Happy Birthday Lucille Clifton

Amazons of Dahomey

Warrior Women of Dahomey

A raunchy poet, someone who revels in the human body, celebrates it, owns it.  Also a celebrated champion of African American Heritage.  She was brought to public note by none other than Langston Hughes when he published her in his anthology “The Poetry of the Negro” in 1967.

She traced her roots to Benin and the celebrated Kingdom of Dahomey, home of the fierce Warrior Amazons, not of legend but of recorded history.  They formed the King’s bodyguard and female regiments made up one third of all the armed forces in the Kingdom.  The last of the Dahomey Amazons died in 1979, aged over 100, and claimed she fought the French, which would have been in 1892-1894.

No surprise, with roots like these, that Lucille Clifton could spin a man like a top with her big hips.


Homage to my Hips; by Lucille Clifton

these hips are big hips.
they need space to
move around in.
they don’t fit into little
petty places. these hips
are free hips.
they don’t like to be held back.
these hips have never been enslaved,
they go where they want to go
they do what they want to do.
these hips are mighty hips.
these hips are magic hips.
i have known them
to put a spell on a man and
spin him like a top

Word Cloud Flash

Haven’t done one of these in a while, so here is what I have been writing about recently:



Dreams; by Langston Hughes

Hold fast to dreams
For if dreams die
Life is a broken-winged bird
That cannot fly.
Hold fast to dreams
For when dreams go
Life is a barren field
Frozen with snow.

3 Birthdays


I give you three great birthdays today.  Firstly the painting by Paul Gaugin, born this day in 1848, of two women from his residency in Tahiti.  This is followed by two women, both African American poets.

Gwendolyn Brooks was the first African American to win a pultizer prize for her collection “Annie Allen” published in 1950.

Nikki Giovanni is a winner of the Langston Hughes medal, was a political activist in the late 1960’s and the 1970’s and is now a professor in Virginia tech.

Happy Birthday all three.


We real cool; by Gwendolyn Brooks (B. 1917)
The Pool Players.
Seven at the Golden Shovel.

We real cool. We
Left school. We

Lurk late. We
Strike straight. We

Sing sin. We
Thin gin. We

Jazz June. We
Die soon.



I wrote a good omelet; by Nikki Giovanni (B. 1943)

I wrote a good omelet…and ate
a hot poem… after loving you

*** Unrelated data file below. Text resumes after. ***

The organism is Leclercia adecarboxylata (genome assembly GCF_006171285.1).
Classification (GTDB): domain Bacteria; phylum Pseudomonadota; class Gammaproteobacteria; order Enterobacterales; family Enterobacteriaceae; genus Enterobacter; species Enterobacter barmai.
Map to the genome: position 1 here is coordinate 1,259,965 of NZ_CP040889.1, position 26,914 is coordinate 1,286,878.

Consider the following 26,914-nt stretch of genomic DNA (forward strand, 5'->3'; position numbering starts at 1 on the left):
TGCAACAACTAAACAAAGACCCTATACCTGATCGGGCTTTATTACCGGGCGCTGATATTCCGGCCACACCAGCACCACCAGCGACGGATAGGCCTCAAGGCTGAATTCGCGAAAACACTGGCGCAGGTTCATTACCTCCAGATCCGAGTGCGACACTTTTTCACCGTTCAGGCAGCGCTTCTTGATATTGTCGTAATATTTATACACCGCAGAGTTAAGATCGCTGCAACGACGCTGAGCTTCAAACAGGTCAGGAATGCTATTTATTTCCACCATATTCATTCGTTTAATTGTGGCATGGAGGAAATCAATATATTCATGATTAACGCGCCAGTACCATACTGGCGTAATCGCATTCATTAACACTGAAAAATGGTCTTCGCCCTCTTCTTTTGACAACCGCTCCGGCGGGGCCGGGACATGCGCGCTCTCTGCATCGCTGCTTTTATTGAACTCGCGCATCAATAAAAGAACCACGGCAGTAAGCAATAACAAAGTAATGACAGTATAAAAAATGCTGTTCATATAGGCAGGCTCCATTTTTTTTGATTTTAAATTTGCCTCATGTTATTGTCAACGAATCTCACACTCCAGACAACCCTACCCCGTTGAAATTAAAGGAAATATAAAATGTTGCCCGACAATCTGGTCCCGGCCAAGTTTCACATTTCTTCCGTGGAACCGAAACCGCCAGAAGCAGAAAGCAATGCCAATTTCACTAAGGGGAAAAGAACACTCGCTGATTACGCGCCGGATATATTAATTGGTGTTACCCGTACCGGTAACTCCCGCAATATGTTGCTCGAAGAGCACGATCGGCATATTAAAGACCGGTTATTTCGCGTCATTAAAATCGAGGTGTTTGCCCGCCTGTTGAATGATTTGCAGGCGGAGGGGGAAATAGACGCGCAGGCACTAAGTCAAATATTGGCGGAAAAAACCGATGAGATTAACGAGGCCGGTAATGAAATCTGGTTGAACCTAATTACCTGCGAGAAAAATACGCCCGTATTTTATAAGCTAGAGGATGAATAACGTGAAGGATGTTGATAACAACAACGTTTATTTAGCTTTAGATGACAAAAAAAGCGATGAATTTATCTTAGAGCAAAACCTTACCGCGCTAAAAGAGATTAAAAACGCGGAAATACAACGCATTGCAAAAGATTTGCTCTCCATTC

Buttoned my car…and drove my
coat home…in the rain…
after loving you
I goed on red…and stopped on
green…floating somewhere in between…
being here and being there…
after loving you
I rolled my bed…turned down
my hair…slightly
confused but…I don’t care…
Laid out my teeth…and gargled my
gown…then I stood
…and laid me down…
To sleep…
after loving you

All that Jazz


The photo above, entitled “A great day in Harlem” was taken in New York in 1958 on August 12th.

In the photo are captured 57 of the greatest Jazz musicians of all time.  There are also some local kids sitting on the pavement beside Count Basie.

It is a unique record of a moment in time at the height of the Jazz era.  My parents time.  My fathers day, when he worked by day and ran his own dance band by night, leading from the Piano.  Back in the days before electronic music, amplification or DJ’s when every wedding or party needed to hire a band of real musicians.

I grew up to the sound of a Jazz piano and to this day the music stirs my soul and engages my youthful emotions, taking me back to a memory of my father.

If you think you recognize the photo you may have seen it in the Movie “The Terminal”.  Tom Hanks plays the part of Victor Navorski who comes to New York to complete his fathers task to collect the autograph of every Jazz musician in the photo.  The final autograph he needs is Saxophone player Benny Golson.

Benny Golson and Sonny Rollins are the only two musicians in the photo still alive today.

The Weary Blues; by Langston Hughes

Droning a drowsy syncopated tune,
Rocking back and forth to a mellow croon,
I heard a Negro play.
Down on Lenox Avenue the other night
By the pale dull pallor of an old gas light
He did a lazy sway . . .
He did a lazy sway . . .
To the tune o’ those Weary Blues.
With his ebony hands on each ivory key
He made that poor piano moan with melody.
O Blues!
Swaying to and fro on his rickety stool
He played that sad raggy tune like a musical fool.
Sweet Blues!
Coming from a black man’s soul.
O Blues!
In a deep song voice with a melancholy tone
I heard that Negro sing, that old piano moan—
“Ain’t got nobody in all this world,
Ain’t got nobody but ma self.
I’s gwine to quit ma frownin’
And put ma troubles on the shelf.”

Thump, thump, thump, went his foot on the floor.
He played a few chords then he sang some more—
“I got the Weary Blues
And I can’t be satisfied.
Got the Weary Blues
And can’t be satisfied—
I ain’t happy no mo’
And I wish that I had died.”
And far into the night he crooned that tune.
The stars went out and so did the moon.
The singer stopped playing and went to bed
While the Weary Blues echoed through his head.
He slept like a rock or a man that’s dead.